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Marc Liberatore , University of Massachusetts Amherst, Amherst
Brian Neil Levine , University of Massachusetts Amherst, Amherst
Clay Shields , Georgetown University, Washington
Brian Lynn , University of Massachusetts Amherst, Amherst
Measurements of the Internet for law enforcement purposes must be forensically valid. We examine the problems inherent in using various network- and application-level identifiers in the context of forensic measurement, as exemplified in the policing of peer-to-peer file sharing networks for sexually exploitative imagery of children (child pornography). First, we present a one-year measurement performed in the law enforcement context. We then show how the identifiers in these measurements can be unreliable, and propose the tagging of remote machines. Our proposed tagging method marks remote machines by providing them with application- or system-level data that is valid, but which covertly has meaning to investigators. This tagging allows investigators to link network observations with physical evidence in a legal, forensically strong, and valid manner. We present a detailed model and analysis of our method, show how tagging can be used in several specific applications, discuss the general applicability of our method, and detail why the tags are strong evidence of criminal intent and participation in a crime. We then describe the tagging mechanisms that have we implemented using the eMule file sharing client.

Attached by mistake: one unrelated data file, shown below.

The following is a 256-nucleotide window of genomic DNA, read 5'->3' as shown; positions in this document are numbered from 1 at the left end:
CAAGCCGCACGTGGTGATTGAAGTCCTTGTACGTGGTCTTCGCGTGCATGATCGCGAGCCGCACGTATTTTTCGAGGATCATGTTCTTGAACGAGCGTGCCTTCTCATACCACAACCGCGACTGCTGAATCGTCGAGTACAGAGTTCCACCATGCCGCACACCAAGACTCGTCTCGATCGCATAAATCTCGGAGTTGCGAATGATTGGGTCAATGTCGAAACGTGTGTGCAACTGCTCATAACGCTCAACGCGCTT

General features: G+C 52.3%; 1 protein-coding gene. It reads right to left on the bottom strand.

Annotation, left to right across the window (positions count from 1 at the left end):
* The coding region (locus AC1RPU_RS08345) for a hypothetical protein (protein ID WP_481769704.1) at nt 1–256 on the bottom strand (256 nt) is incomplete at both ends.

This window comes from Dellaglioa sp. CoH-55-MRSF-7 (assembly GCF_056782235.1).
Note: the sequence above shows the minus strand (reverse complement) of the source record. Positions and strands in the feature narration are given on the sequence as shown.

empirical observation, forensics, internet, child pornography, criminal investigations
Marc Liberatore, Brian Neil Levine, Clay Shields, Brian Lynn, "Efficient Tagging of Remote Peers During Child Pornography Investigations", IEEE Transactions on Dependable and Secure Computing, , no. 1, pp. 1, PrePrints PrePrints, doi:10.1109/TDSC.2013.46
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